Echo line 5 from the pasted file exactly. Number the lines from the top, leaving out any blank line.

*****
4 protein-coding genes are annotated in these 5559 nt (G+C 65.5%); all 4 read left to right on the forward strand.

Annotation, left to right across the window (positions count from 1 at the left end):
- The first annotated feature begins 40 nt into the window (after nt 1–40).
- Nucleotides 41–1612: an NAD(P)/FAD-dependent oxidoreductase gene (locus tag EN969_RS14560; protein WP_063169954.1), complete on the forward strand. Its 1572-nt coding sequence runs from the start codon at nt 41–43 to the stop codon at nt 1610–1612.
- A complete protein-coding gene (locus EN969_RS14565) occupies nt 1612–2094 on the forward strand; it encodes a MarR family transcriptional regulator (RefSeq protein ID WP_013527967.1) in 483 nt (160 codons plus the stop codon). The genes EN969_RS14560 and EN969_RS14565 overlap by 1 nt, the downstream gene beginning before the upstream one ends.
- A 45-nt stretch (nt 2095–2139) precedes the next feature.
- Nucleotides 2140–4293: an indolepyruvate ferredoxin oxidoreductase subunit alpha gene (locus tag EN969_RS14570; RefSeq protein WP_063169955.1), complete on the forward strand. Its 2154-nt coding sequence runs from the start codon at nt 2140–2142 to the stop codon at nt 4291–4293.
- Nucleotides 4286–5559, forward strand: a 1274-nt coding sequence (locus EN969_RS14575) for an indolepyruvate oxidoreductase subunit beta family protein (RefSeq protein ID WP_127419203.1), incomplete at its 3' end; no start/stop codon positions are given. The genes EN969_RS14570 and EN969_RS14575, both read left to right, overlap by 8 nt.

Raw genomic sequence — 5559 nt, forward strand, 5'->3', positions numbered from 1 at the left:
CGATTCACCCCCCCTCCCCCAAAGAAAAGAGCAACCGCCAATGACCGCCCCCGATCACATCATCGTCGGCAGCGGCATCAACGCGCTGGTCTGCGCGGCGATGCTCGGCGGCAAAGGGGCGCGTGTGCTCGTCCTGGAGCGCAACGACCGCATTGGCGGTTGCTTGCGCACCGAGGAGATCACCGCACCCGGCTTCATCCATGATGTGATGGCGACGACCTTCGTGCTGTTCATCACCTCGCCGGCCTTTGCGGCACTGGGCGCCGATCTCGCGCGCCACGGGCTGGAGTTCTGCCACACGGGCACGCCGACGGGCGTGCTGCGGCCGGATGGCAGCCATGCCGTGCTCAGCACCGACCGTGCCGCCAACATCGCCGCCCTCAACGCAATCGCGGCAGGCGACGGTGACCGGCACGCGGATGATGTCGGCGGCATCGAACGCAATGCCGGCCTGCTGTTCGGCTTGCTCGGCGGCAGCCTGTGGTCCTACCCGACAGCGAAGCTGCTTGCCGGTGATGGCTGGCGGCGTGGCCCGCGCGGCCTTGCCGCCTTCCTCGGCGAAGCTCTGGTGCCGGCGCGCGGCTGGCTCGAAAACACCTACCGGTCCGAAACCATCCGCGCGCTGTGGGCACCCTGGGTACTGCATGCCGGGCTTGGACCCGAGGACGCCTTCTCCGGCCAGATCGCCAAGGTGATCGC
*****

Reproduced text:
- A complete protein-coding gene (locus EN969_RS14565) occupies nt 1612–2094 on the forward strand; it encodes a MarR family transcriptional regulator (RefSeq protein ID WP_013527967.1) in 483 nt (160 codons plus the stop codon). The genes EN969_RS14560 and EN969_RS14565 overlap by 1 nt, the downstream gene beginning before the upstream one ends.